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“Either the benefits need to be less generous or the tax is higher or both. But the state has just chosen to live on the edge for decades.”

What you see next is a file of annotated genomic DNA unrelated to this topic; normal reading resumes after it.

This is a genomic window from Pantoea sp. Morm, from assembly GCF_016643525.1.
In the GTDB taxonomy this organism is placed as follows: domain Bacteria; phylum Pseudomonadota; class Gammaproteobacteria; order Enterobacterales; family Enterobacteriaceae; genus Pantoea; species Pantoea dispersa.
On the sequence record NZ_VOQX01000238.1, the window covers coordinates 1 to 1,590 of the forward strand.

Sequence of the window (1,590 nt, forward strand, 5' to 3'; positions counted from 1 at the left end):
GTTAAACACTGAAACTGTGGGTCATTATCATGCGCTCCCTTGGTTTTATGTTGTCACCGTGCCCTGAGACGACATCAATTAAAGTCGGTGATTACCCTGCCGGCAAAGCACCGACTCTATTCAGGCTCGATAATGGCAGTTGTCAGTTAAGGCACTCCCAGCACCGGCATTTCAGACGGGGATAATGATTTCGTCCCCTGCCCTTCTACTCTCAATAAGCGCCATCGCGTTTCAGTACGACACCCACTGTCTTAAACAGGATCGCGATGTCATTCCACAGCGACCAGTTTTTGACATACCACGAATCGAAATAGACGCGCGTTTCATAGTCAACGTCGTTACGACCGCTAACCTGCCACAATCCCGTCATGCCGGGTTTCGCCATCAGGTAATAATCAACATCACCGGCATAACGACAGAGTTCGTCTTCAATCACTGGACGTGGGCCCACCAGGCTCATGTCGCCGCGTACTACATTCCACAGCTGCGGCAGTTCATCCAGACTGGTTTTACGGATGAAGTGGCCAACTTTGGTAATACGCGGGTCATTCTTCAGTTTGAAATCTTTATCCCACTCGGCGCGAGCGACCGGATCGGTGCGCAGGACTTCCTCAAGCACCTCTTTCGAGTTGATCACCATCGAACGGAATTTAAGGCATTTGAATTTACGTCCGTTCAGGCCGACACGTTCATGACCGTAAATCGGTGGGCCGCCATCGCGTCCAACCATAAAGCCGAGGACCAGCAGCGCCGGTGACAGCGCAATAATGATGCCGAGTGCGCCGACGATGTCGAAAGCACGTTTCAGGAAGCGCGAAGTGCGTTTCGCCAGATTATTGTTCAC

Jared Walczak, vice president of state projects for the Tax Foundation, a nonpartisan tax policy group, regarding a proposed California bill that would give unemployment checks to striking workers while they picket for better pay and working conditions. The state’s unemployment benefits fund is filled by a tax that businesses must pay for each worker, but the tax only applies to the first $7,000 of employee wages and has not been changed since 1984. The state has only increased unemployment benefits twice since then, once in 1989 and once in 2001. Despite three years of record job growth, the state estimates that benefit payments will exceed tax collections by $1.1 billion. (Associated Press — Aug. 23, 2023)
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